P(VDF-TrFE) and PVDF/P(VDF-TrFE) were each prepared with a solution bearing a ratio of 3wt%; DMF was used as the solvent. Two different PVDF/P(VDF-TrFE) ratios were used and subsequently compared to a pure P(VDF-TrFE) film namely, 50:50 and 30:70. Furthermore, each solution was stirred in 12 hours. Then, also they have to the aging time during 1 day. Prepared solutions were using for ferroelectric thin films. and there were formed on the TiN substrate by spin-coating at 3000 rpm, using the prepared solution and crystallizing at 150$^{\circ}$C in a dry oven for 1 h. P3HT was used as an organic channel layer; a solution was prepared by dissolving 1wt% in chloroform, followed by the formation of a thin film by spin-coating and annealing at 100$^{\circ}$C in a dry oven for 1 h. All electrodes were fabricated by Au evaporation, using a thermal evaporator.

In this study, we fabricated MFM capacitors to investigate the electrical and ferroelectric properties of P(VDF-TrFE) and PVDF/P(VDF-TrFE) ferroelectric layers. To characterize the ferroelectric layer in term of such properties as remnant polarization, coercive field, and capacitance MFM capacitors were fabricated and measured in more than five samples under each condition. In addition, we supplemented the basis of the judgment that affects the characteristics of the device, by using AFM to analyze the thin film surface of the ferroelectric layer. Finally, we fabricated Fe-FETs using P3HT and we observed certain device characteristics such as threshold voltage and memory window to investigate the possibility of eventually improving device characteristics.


Fig. 1 is a polarization-electricfield (P-E) graph of the pure P(VDF-TrFE) and PVDF/P(VDF-TrFE) films. The P-E hysteresis loops were measured by applying an electric field until the polarization characteristics became saturated (~2 MV/cm). For pure P(VDF-TrFE) films, when the applied electric field was 2 MV/cm, the coercive field and remnant polarization were 0.79 MV/cm and 5.05 μC/cm$^{2}$, respectively. The PVDF content was then increased to 30% and 50%, and changes in remnant polarization $P_{\mathrm{r}}$ were observed. When the PVDF content was 30%, the remnant polarization was 5.48 μC/cm$^{2}$ and the coercive field was 0.76 MV/cm; these characteristics were either similar to those of the pure P(VDF-TrFE) thin film, or the remnant polarization tended to improve. The 50% thin blended film, on the other hand, exhibited reduced properties relative to pure P(VDF-TrFE) in terms of remnant polarization and coercive field; this appears to be due to a decrease in the crystallized β-phase (2). Table 1 lists the remnant polarization $P_{\mathrm{r}}$ and coercive field values derived in this study.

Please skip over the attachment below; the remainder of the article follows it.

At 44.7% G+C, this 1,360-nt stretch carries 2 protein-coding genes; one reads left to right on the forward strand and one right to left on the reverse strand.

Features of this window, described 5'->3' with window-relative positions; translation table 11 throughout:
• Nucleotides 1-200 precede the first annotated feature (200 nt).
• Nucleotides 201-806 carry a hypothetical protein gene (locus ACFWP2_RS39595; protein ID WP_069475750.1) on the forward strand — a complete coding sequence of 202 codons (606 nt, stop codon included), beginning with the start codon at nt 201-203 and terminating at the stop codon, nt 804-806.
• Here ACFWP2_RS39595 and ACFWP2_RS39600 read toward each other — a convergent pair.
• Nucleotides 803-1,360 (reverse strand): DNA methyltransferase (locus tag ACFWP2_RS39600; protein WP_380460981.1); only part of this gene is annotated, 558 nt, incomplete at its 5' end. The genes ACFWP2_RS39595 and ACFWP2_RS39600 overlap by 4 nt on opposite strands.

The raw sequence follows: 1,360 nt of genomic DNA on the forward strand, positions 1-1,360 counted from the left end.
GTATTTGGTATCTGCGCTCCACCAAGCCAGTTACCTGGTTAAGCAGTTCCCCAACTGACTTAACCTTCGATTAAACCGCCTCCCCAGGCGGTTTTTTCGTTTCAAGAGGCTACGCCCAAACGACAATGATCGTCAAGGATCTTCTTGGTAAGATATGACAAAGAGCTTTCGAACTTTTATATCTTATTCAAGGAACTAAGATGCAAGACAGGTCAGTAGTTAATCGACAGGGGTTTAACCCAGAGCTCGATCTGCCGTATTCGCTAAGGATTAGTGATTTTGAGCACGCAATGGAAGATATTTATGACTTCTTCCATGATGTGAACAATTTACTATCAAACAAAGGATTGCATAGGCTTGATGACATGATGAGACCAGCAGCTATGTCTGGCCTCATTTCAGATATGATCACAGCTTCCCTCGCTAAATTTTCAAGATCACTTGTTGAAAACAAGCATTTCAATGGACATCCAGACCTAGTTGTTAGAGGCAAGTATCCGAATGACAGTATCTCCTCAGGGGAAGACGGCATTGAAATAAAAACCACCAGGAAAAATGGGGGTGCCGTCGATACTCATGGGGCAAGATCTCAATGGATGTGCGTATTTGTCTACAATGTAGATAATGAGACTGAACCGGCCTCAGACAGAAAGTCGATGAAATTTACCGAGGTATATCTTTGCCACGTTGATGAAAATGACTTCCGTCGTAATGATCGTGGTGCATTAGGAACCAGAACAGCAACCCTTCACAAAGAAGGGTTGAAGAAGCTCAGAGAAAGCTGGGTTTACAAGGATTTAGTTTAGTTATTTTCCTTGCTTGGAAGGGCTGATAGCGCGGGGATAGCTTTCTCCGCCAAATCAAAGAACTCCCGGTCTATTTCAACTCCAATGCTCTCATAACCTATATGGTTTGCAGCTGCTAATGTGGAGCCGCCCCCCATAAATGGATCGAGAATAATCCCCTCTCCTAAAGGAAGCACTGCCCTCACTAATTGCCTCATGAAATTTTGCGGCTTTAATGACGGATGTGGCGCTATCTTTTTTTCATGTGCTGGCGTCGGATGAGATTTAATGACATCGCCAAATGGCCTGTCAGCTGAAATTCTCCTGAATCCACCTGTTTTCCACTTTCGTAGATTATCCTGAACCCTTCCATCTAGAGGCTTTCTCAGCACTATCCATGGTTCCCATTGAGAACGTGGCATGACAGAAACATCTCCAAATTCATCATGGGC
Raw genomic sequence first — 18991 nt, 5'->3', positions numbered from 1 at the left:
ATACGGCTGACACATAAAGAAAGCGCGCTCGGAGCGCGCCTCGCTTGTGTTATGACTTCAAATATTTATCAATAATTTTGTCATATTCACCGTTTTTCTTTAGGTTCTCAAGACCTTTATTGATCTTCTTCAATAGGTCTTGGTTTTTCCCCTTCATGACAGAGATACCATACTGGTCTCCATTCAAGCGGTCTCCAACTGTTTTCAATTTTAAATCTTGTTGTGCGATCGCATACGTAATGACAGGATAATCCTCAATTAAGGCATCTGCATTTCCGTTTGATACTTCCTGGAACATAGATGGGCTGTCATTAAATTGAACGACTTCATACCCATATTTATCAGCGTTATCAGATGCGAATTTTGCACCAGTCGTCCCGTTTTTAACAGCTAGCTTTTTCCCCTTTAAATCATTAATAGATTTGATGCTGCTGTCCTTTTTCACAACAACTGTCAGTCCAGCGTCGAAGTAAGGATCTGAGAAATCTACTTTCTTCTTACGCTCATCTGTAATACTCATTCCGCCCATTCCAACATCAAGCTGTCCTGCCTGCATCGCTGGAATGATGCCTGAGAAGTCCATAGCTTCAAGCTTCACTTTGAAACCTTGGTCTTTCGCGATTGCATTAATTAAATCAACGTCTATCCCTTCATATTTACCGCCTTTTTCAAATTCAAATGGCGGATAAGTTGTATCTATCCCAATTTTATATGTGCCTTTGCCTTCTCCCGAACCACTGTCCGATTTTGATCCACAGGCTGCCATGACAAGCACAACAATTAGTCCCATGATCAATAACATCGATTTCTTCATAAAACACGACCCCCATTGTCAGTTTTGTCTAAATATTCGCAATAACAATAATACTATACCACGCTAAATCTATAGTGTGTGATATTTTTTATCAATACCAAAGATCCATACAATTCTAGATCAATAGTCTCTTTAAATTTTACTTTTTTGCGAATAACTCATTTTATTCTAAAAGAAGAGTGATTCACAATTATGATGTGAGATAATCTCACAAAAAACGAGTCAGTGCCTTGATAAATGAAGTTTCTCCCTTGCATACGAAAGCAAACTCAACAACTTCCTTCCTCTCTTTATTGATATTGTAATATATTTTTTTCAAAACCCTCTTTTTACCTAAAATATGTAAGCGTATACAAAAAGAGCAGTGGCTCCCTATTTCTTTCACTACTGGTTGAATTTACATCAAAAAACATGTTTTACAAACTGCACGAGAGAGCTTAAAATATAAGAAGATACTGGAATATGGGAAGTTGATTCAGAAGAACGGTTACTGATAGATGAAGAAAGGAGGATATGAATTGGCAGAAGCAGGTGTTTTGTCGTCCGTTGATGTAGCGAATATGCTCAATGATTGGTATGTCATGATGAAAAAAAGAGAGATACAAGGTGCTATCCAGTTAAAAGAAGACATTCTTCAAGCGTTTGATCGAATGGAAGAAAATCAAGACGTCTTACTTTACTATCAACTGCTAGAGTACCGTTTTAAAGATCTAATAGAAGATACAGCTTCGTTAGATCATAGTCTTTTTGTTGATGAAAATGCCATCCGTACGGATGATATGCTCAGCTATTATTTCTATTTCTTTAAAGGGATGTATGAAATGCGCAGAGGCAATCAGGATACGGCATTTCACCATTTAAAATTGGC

Fig. 1. P-E hysteresis properties of pure P(VDF-TrFE) and PVDF/P(VDF-TrFE) films at 30:70 and 50:50 ratios.


Table 1. Summary of remnant polarization $P_{\mathrm{r}}$ and coercive field






Pr (μC/$cm^{2}$)




Coercive field (MV/cm)




Fig. 2 shows the C-V results. Every C-V characteristics showed the butterfly curve and Capacitance was increased when a PVDF concentration was increased from 0 to 50 wt%. Then, 50% PVDF concentration film has the smallest memory window properties. Moreover, the 30% PVDF concentration film has the largest memory window. Therefore, This C-V characteristic results were affected to Fe-OFETs characteristics as insulating properties.

Fig. 2. C-V characteristics of pure P(VDF-TrFE) and blended PVDF/P(VDF-TrFE) films, blended at 30:70 and 50:50.


As mentioned, PVDF and P(VDF-TrFE) are known to take different crystalline forms during crystallization: PVDF crystals tend to form as lamellae of spherical crystals, whereas P(VDF-TrFE) crystals form as stacked lamellar structures (1,2). Fig. 3. shows the surface morphology of pure P(VDF-TrFE) and blended PVDF/P(VDF-TrFE) thin films. The pure P(VDF-TrFE) thin film has a stacked lamellar structure, and as the PVDF content increases, the crystalline characteristics of PVDF and P(VDF-TrFE) coexist. Particularly, in the case of the 50:50 ratio, it was found that the P(VDF-TrFE) crystal volume was reduced. It was confirmed that the ferroelectric properties of the 50:50 sample were attenuated in both the P-E and C-V characteristics curves.